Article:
Moody’s Investors Service yesterday downgraded the New York Metropolitan Transportation Authority’s revenue bonds to A3 with stable outlook from A2 with negative outlook.
Meanwhile, Barclays Capital yesterday withheld its scheduled pricing for $650 million of bonds on the credit. A source familiar with the matter said until all the rating agencies have been heard from, the pricing is tentatively on hold.
Spokespeople from Barclays would not comment.
“The rating action was prompted by the MTA’s revenue deterioration over the past several months, leading to increased financial strain and liquidity pressure after the MTA had already addressed declining revenues by reducing spending and proposing service cuts to take effect later this year,” Moody’s said in ratings report.
Moody’s cited as reasons for the downgrade revenue deterioration at the MTA over recent months and the disclosure yesterday that revenue estimates from a payroll tax had been cut by $350 million in the current year and $200 million in future years.
Based on the same information, Fitch Ratings late yesterday it “could take an adverse rating action” if the MTA is unable to successfully balance its budget in response to the anticipated shortfalls. “A rating action may also be warranted if the MTA takes action that results in meaningful levels of service degradation or begins to defer essential maintenance,” analysts wrote.
The payroll tax, known as a “mobility tax,” is levied on employers in the 12 counties served by the MTA. The tax was imposed last year as part of a bailout package and had been expected to bring in $1.54 billion in 2010.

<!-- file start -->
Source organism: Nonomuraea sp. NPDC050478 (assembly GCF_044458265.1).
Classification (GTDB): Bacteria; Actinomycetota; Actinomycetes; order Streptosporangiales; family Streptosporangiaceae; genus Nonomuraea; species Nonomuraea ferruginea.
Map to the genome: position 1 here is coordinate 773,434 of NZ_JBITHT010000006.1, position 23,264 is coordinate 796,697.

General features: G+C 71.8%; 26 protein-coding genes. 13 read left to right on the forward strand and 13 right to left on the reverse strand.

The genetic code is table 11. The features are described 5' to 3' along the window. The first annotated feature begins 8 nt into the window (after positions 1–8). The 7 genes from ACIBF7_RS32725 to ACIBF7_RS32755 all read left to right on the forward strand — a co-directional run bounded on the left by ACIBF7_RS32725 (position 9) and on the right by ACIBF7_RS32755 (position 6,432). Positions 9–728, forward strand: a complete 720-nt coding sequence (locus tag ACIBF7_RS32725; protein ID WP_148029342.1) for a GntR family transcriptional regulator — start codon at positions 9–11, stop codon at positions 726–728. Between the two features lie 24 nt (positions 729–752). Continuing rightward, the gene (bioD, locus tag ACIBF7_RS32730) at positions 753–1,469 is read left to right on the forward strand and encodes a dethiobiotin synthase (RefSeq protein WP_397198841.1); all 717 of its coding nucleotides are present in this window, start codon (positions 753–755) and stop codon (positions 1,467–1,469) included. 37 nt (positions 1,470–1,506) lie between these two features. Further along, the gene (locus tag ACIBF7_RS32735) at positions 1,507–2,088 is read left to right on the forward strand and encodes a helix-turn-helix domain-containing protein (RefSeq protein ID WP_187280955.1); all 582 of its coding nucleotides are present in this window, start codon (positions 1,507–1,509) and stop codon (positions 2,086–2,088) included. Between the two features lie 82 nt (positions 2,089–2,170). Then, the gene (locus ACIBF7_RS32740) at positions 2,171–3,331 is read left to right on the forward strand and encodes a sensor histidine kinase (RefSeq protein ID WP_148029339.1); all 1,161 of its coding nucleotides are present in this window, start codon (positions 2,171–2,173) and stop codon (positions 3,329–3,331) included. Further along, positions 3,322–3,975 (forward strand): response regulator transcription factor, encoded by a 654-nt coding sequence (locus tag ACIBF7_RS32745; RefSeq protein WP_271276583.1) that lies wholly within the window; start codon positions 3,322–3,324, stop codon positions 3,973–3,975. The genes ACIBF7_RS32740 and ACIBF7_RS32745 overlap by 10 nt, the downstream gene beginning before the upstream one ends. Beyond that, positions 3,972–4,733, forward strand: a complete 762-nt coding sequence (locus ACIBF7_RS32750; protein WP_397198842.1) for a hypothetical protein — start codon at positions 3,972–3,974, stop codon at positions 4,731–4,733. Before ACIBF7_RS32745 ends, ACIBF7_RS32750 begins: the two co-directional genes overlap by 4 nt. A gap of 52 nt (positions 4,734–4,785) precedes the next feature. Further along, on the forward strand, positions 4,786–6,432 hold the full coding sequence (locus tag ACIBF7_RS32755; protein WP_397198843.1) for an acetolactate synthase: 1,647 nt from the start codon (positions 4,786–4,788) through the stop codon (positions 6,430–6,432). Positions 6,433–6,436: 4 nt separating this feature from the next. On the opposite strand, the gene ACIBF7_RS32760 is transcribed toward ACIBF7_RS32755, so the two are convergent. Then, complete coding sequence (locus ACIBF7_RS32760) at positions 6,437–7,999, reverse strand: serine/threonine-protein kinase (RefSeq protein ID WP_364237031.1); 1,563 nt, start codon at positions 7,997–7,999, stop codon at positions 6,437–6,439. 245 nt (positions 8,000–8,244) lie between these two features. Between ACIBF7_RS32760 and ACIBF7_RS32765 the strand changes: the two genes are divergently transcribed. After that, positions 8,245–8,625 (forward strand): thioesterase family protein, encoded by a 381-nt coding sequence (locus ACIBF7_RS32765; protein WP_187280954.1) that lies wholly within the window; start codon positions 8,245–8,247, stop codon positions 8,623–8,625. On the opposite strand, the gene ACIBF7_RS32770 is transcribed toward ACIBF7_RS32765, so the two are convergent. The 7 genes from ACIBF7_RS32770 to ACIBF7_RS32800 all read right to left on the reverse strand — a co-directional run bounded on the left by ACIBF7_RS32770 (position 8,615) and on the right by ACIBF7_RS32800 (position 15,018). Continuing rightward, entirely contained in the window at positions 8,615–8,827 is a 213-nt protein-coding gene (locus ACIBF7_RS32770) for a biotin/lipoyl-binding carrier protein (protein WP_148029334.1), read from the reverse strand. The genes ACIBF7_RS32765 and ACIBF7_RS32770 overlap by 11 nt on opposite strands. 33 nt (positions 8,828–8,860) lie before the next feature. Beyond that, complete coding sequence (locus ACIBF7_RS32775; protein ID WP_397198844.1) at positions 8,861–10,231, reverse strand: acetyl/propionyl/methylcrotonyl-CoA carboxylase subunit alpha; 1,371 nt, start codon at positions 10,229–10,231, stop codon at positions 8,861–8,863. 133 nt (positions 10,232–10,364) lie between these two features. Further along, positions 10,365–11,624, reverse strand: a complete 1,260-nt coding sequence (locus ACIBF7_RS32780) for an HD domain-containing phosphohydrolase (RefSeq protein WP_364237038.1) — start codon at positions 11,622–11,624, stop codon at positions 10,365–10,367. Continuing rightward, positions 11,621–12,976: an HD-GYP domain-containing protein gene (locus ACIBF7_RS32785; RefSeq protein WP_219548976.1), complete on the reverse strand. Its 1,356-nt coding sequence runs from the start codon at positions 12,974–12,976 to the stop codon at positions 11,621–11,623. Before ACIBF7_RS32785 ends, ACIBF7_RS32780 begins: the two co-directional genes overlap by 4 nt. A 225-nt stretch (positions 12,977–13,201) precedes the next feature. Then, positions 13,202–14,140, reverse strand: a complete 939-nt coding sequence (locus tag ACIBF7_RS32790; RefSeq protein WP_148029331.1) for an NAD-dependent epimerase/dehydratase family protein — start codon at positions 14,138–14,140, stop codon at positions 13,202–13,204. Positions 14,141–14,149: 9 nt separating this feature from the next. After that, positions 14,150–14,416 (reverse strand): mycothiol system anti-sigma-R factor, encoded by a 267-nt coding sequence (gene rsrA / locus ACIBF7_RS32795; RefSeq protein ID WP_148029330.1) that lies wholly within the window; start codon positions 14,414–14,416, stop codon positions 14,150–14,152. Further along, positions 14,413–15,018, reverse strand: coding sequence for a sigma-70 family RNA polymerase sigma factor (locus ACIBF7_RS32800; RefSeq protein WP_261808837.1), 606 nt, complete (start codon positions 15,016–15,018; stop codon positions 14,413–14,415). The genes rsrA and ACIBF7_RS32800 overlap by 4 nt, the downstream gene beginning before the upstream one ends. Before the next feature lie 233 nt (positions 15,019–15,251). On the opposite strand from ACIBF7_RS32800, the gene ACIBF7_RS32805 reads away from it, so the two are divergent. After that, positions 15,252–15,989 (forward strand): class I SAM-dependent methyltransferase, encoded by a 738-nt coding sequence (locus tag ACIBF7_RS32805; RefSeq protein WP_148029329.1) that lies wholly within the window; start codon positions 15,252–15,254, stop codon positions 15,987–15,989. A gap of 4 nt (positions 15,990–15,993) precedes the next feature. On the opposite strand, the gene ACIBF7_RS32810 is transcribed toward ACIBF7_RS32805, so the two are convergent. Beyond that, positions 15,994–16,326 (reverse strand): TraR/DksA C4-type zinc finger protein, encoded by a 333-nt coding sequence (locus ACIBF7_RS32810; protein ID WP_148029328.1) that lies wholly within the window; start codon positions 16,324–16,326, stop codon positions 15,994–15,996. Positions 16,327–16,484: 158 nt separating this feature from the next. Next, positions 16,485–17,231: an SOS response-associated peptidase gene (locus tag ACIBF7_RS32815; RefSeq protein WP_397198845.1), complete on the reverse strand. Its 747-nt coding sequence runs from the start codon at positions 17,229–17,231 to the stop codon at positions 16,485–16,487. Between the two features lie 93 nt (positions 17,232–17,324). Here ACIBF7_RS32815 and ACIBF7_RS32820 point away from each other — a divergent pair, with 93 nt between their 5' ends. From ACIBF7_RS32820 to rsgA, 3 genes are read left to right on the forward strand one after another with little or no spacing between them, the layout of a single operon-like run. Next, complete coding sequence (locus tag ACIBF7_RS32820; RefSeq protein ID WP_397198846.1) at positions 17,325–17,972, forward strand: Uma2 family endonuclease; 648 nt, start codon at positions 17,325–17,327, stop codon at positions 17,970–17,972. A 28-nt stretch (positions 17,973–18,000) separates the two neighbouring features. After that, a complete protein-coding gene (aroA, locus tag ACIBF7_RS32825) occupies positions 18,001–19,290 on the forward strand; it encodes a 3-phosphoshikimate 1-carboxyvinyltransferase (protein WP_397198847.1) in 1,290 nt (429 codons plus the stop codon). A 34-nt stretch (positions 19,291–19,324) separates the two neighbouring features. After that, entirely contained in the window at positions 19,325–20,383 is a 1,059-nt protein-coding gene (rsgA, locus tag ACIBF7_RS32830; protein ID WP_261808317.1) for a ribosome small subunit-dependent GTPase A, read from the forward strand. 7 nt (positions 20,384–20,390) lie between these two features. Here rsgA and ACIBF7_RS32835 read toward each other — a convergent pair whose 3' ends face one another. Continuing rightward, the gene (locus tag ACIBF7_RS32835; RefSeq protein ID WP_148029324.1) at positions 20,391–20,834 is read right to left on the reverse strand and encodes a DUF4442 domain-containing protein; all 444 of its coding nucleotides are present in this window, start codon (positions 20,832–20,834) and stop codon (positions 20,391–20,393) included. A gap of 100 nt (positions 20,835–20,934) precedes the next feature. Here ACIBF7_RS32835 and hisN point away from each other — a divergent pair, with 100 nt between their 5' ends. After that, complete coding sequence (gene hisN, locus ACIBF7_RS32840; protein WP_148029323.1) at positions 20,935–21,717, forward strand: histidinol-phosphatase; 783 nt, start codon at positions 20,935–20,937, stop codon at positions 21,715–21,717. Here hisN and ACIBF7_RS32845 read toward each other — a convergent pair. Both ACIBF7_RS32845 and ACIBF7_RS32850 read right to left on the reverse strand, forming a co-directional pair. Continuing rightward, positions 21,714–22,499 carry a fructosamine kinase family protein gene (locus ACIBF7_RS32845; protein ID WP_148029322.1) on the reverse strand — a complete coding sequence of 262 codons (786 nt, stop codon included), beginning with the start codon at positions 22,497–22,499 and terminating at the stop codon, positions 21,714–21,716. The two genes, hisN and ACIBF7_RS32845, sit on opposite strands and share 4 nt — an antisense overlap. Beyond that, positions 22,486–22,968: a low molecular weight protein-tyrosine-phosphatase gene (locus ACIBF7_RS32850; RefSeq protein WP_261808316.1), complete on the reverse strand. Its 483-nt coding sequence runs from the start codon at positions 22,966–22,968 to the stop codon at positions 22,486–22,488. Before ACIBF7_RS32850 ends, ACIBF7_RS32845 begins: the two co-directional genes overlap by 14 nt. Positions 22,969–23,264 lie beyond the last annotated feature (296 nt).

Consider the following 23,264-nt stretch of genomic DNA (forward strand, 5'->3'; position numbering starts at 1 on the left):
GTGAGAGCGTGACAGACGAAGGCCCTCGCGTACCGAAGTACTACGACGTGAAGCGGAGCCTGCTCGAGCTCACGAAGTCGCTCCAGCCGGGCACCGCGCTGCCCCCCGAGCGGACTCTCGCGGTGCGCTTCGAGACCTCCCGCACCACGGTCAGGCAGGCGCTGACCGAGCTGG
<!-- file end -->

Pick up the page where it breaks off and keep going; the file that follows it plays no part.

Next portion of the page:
Earlier in the day yesterday, the MTA updated the offering document for the bond sale, which was among the largest scheduled for this week, to reflect the reduced mobility-tax expectations.
In addition to the falling revenue projections, Moody’s analyst Nicole Johnson said that the state’s end of the year rescision of $143 million of funding previously appropriated to the MTA to close its own budget deficit had created uncertainty that the state could repeat the action.
The economic downturn has made the MTA’s financial position “significantly tighter,” Johnson said.
“They have a lot of fixed costs [and] there’s still uncertainty about the pace and strength of the economic recovery,” she said.
Over the past two years, the MTA “had been really operating at a deficit” and used surplus cash generated during the boom years to close those gaps, she said.
In August, Moody’s took the authority’s transportation revenue bonds off its watch list for downgrade, where it had been since March, and affirmed its stable outlook. In December, it assigned a negative outlook to the credit.
The MTA passed an $11.98 billion 2010 operating budget in December that if fully implemented would slash services. The authority said yesterday that it would pay close attention to Gov. David Paterson’s executive budget amendment that is scheduled to be released on Tuesday.
“Combined with additional revenue loss previously projected in the governor’s executive budget, the MTA could be faced with up to a $400 million new deficit for 2010,” the the agency said in a statement. “The MTA is considering a variety of cost saving and other measures in addition to those proposed in the December plan to deal with the anticipated additional revenue shortfalls in its operating budget. MTA remains prepared to take needed actions in order to maintain a balanced budget.”
Paterson nixed the MTA’s proposed $28.08 billion five-year capital plan and the authority has been working on a revised plan.
The MTA has $12.24 billion of outstanding debt on its transportation revenue credit, out of $28.62 billion of total bonds outstanding, according to information on its Web site.
Patrick McGee contributed to this story.